Asgard | Norse Mythology

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In Norse mythology, Asgard (from Old Norse Ásgarðr, 'enclosure of the Aesir') is the realm of the Aesir, ruled by Odin and his wife Frigg. Within Asgard, Valhallais located.

It is part of one of the Nine Realms of Yggdrasil, an evergreen ash tree also called the tree of life or ash of the universe in Norse mythology. From the roots and branches of the tree, the worlds of Asgard, Midgard, Helheim, Niflheim, Muspellheim, Svartalfheim, Alfheim, Vanaheim and Jötunheim are held together.

The construction of Asgard

After the war with the Vanir, the walls of Asgard were destroyed, leaving the Aesir vulnerable to attack by the giants.

To rebuild them, the Aesir hired the services of a giant who agreed to repair the walls in a very short time, and the gods accepted, influenced by Loki, that if this was so, they would give him in payment for his work the Sun, the Moon, and the goddess Freya.

The architect now possessed a marvelous horse capable of carrying in a flash staggering masses of stone called Svadilfari; so much and so well did he perform that, a few days before the appointed time, the palace approached its perfection.

The gods, who had made the pact because they believed that the giant was not capable of fulfilling it, were afraid, and it occurred to them to create a wonderful mare (who was, in fact, Loki in disguise), whom they put in the way of the horse.

The horse abandoned his work to pursue her, and the giant was unable to finish the job as promised. Furious at his defeat, the giant wanted to throw himself against the gods, but Thor slayed him down.

Asgard in the Eddas

The primary sources on Asgard come from the prosaic Edda, written in the 13th century by the Icelandic writer Snorri Sturluson, and the poetic Edda, also compiled in the 13th century, on a base of much older scaldic poems.

Asgard in the Poetic Edda

Völuspá, the first poem of the Edda, mentions several of the features and places of Asgard described by Snorri, e.g., Yggdrasil and Idavoll.

Asgard in the Prosaic Edda

The prosaic Edda presents two visions of Asgard.

Asgard in the Prologue

In the prologue Snorri gives an evemerist and Christian-influenced interpretation of the myths and tales of his ancestors.

Sturluson hypothesizes that Asgard is the home of the Aesir in Asia, making a folk etymological connection between the three "As-"; this means that the Aesir were actually "men of Asia", and not gods, who migrated from Asia to the north and that some began to intermarry with people from the region.

Snorri's 12th century interpretations foreshadow 20th century ideas of Indo-European migration from the east.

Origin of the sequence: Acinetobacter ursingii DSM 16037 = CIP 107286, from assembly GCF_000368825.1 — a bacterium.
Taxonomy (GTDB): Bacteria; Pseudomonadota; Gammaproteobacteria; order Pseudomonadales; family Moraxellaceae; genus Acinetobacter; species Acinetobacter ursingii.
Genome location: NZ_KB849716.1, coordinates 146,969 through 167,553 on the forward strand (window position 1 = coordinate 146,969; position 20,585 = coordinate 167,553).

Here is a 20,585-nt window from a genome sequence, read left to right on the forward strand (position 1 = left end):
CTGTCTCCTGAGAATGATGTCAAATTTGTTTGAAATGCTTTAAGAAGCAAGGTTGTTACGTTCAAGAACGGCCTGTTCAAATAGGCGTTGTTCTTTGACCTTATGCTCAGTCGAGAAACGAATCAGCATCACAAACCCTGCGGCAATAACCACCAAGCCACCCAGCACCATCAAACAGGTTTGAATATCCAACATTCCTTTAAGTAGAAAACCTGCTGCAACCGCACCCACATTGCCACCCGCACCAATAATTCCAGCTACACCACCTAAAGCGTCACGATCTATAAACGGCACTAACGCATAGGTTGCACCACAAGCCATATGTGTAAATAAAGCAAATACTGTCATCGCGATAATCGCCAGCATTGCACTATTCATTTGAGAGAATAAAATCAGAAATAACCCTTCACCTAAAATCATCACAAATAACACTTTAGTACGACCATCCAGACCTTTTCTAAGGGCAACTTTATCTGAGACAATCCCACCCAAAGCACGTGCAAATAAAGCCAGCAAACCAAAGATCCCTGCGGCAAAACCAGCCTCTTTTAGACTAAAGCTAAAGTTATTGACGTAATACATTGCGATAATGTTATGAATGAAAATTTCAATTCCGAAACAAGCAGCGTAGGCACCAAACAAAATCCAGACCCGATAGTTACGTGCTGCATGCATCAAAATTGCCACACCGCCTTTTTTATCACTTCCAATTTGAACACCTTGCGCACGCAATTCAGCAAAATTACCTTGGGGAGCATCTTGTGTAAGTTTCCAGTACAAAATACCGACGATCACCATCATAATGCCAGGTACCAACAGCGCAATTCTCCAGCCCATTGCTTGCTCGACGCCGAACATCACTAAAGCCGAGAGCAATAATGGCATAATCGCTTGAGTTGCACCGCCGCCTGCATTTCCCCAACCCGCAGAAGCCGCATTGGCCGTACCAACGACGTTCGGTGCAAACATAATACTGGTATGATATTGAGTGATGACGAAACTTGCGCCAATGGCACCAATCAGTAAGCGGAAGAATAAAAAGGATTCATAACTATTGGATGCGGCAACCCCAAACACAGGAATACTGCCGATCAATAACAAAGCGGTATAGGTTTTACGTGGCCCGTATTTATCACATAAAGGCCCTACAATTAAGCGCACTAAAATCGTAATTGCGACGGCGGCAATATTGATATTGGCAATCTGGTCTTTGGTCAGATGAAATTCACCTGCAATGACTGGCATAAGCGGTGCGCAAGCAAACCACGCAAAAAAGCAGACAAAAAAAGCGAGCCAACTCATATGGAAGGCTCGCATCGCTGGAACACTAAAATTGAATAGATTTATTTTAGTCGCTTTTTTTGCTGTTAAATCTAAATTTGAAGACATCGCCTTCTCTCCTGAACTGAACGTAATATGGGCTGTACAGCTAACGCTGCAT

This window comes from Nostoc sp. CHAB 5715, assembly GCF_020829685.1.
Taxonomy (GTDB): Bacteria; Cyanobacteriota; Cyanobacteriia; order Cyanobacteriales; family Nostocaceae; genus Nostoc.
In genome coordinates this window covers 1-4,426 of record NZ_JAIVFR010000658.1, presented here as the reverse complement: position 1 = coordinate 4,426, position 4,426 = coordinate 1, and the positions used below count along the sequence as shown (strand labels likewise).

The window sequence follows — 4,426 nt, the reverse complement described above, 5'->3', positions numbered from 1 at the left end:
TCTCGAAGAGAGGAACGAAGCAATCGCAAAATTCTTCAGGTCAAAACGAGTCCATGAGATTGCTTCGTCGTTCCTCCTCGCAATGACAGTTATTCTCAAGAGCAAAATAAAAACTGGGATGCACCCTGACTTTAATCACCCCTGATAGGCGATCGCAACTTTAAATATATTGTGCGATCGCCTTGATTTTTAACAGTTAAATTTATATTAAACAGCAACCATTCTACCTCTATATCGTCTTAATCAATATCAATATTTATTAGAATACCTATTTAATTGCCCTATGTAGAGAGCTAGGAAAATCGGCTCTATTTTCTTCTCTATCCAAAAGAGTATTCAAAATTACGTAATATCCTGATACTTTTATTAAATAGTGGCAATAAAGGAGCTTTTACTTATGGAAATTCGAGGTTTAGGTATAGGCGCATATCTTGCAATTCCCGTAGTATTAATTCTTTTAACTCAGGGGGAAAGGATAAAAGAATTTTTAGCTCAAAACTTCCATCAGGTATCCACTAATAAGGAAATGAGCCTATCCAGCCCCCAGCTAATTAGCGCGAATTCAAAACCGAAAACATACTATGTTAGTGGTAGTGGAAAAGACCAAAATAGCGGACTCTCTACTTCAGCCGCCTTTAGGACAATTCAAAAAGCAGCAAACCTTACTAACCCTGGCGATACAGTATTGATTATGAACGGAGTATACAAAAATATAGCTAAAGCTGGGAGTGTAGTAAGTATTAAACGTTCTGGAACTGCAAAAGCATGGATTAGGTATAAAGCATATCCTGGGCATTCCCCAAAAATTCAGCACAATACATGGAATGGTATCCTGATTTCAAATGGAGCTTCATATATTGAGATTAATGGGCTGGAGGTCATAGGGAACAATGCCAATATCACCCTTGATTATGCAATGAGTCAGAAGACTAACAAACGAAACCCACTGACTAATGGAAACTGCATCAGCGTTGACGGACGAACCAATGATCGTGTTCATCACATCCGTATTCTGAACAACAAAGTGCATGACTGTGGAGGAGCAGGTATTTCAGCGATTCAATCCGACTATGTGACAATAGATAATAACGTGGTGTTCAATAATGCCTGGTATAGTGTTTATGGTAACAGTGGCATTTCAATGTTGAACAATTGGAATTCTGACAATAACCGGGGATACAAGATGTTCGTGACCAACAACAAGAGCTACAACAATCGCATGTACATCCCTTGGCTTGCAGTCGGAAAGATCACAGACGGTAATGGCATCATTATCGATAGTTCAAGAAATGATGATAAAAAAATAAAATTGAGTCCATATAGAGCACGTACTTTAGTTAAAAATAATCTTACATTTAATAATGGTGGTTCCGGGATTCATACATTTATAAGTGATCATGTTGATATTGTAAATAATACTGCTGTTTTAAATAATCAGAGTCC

Snorri also writes that Asgard is a land more fertile than any other, blessed with an abundance of gold and jewels. Correspondingly, the Aesir excelled among all other people for their strength, beauty and talent.

Snorri suggests the location of Asgard as Troy, the center of the earth. In it there were 12 kingdoms and 12 chiefs. One of them, Múnón, married Priam's daughter, Tróán, and had a son with her, Trór, which in Old Norse was pronounced Thor.

The latter was raised in Thrace. At twelve years of age, he was whiter than ivory, had hair lighter than gold and could lift 10 bearskins at a time. Over the years, he explored far and wide.

Odin, led a migration to the northern lands, where he took many wives and had many children, populating the entire north with Aesir.

One of Odin's sons was Yngvi, founder of the house of Yngling, an early Swedish royal dynasty.

Asgard in the Gylfaginning 

In Gylfaginning ("Gylfi's Deception"), Snorri presents his mythological version drawn no doubt from his sources. At the time, Icelanders were being converted to Christianity, so he could not present the myths as part of a current belief. He resorts instead to a debunking ploy: Gylfi, king of Sweden before the Aesir, travels to Asgard and comes across a great hall (Valhalla) in the second section.

Inside are three officers, whom Gylfi, in the guise of Gangleri, is allowed to ask questions about Asgard and the Aesir. What follows is a revelation of the ancient myths, but in the end, the palace and the people disappear in a thunderclap and Gylfi found himself alone on a plain after being tricked (Section 59).

In Gylfaginning, ancient Asgard was ruled by an elder god, the father of all, who had twelve names. He was the lord of all and the creator of heaven and earth (Section 3). During creation, the cosmic cow Auðumbla licked Buri from the ice. His son, Bor begat Odin, Vili and Vé, who built the universe from the remains of the giant Ymir and set Midgard in it as a residence for the first human couple, Ask and Embla, which they created in Section 9.

The sons of Bor built Asgard as a home for the Aesir. Asgard is conceived on earth, and a rainbow bridge, Bifrost, connects it to paradise (Section 13). Within Asgard there is a temple for the 12 gods, Glaðsheimr, and another for the 12 goddesses, Vingólf, and the plain of Idavoll is the center (Section 14).

After Ragnarök, the land will rise again from the sea, more beautiful than before, and where Asgard once stood, the remnants of the Aesir will unite after leaving Helheim.

Asgard in the Saga of the Ynglings

In the opening stanzas of the Saga of the Ynglings, Asgard is the capital of Asaland, a section of Asia east of the river Tana-kvísl or Vana-Kvísl (kvísl is "arm"), which Snorri explains is the river Tanais (now Don), flowing into the Black Sea.

Odin is the head of Asgard. From there he leads and sends military expeditions to all parts of the world. He has the virtue of never having lost a battle (section 2). When he is away, his two brothers, Vili and Vé, rule Asaland from Asgard.